hether we are learning how to hold a tennis racket and hit a topspin forehand, or how to position and shape our hands when playing the piano, we have a tendency to approach new skills in a very cut-and-dried way. As if there is only one “correct” way to perform the skill.
We also tend to operate under the assumption that the path to expert performance requires practicing this skill over and over in exactly the same way until it is automatic and can be executed without any conscious thought.
Both sound like very reasonable premises – but it turns out there can be a downsides to this learning approach.
The problem with seeking the one “correct” way to perform a skill
My wife grew up living in big cities, so never got around to driving lessons until she was in college. I still remember the day of her driving test, when we practiced her parallel parking skills in an empty lot with me playing the role of a pylon.
I remember this day because she kept running into me. We were puzzled by her consistency, and as we talked through her parallel parking strategy, we soon realized what the problem was. She was taking the test in a 2-door Honda Civic hatchback – but had received all of her lessons in a much larger car. A car with a different turning radius. She had assumed from her teacher’s instructions that the same hand placement and turning movements that worked on the Taurus would work on the Civic too, and got locked into focusing too much on the “correct” way to do it.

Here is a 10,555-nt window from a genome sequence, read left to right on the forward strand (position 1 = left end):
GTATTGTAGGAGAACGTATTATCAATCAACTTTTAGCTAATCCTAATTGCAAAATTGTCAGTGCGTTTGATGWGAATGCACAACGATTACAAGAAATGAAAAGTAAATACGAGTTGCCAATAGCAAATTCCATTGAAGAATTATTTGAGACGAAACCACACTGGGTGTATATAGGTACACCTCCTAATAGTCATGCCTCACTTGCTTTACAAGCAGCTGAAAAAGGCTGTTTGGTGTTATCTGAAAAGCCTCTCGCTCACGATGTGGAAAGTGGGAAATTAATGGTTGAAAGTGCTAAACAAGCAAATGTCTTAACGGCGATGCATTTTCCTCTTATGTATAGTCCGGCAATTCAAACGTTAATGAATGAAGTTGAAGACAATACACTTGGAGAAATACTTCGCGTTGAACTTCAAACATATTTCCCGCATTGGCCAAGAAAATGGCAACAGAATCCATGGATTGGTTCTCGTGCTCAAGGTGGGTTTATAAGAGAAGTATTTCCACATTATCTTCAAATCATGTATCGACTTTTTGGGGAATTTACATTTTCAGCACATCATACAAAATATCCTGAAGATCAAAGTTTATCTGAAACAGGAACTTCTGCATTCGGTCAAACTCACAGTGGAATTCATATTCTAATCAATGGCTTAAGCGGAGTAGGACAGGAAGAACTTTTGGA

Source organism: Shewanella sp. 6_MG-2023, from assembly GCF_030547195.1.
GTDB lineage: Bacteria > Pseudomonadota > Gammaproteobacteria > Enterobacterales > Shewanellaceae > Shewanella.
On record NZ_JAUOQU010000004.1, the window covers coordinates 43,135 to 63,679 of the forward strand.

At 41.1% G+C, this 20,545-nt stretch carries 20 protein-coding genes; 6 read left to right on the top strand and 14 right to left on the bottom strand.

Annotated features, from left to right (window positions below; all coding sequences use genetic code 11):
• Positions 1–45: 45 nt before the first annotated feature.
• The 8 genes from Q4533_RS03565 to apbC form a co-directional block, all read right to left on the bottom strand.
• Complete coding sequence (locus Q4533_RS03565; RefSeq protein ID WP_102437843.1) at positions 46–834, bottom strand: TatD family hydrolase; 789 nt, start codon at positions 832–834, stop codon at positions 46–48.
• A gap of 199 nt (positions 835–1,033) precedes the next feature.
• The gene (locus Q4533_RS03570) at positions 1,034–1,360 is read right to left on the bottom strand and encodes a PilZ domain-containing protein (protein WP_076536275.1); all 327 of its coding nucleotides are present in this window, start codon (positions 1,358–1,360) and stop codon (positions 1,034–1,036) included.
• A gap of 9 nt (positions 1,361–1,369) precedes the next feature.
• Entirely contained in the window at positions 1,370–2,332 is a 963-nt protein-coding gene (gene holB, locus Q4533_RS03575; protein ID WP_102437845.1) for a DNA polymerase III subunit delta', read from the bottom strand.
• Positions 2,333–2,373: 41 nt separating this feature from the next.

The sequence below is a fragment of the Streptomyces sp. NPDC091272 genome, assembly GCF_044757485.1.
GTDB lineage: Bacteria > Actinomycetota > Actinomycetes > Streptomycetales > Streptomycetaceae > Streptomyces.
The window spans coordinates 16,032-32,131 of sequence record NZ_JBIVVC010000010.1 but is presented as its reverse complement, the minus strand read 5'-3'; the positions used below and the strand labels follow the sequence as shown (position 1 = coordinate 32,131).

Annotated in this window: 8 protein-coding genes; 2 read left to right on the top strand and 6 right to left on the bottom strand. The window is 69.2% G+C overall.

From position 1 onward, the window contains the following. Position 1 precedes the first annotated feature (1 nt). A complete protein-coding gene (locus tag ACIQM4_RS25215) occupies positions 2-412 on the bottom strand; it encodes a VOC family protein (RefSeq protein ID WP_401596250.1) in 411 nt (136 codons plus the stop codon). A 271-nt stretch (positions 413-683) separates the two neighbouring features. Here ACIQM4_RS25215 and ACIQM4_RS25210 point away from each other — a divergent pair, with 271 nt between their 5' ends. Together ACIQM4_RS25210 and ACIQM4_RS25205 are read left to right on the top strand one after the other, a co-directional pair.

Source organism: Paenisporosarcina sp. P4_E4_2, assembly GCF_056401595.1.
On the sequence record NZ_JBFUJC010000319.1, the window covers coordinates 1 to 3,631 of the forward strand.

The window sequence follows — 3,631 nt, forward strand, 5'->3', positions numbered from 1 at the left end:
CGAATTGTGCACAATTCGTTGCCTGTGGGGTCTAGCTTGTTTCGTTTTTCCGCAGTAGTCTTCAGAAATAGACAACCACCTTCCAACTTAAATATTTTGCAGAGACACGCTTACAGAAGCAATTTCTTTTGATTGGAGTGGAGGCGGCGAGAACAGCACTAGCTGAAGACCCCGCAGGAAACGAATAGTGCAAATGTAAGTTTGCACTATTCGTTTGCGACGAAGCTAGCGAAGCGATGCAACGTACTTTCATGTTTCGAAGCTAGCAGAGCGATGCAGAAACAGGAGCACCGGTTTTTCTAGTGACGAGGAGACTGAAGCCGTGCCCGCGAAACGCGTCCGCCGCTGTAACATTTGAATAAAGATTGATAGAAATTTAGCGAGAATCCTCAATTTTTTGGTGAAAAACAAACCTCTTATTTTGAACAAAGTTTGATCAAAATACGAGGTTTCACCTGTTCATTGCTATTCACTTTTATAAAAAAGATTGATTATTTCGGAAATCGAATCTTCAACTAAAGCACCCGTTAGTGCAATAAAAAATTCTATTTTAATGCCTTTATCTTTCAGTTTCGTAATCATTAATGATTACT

Why experts are experts
This may seem like a slightly silly example (and probably not the one my wife would have wanted me to use), but it begins to illustrate how the “this-is-the-correct-way” approach to learning can cause problems.
As Harvard psychologist Ellen Langer notes in her book The Power of Mindful Learning, expert performers don’t become experts by being obedient learners, following the rules better, and accepting without question the way they were initially taught to perform basic skills. Yes, they hold onto the fundamentals, but they become experts by varying and adapting these skills in pursuit of an even higher level of performance.
Consider, for instance, how different two musicians’ approaches to playing the same instrument can be. How different Heifetz and Kreisler looked and sounded. Or in tennis, how different two players’ serves and strokes can look – like John McEnroe and Andre Agassi.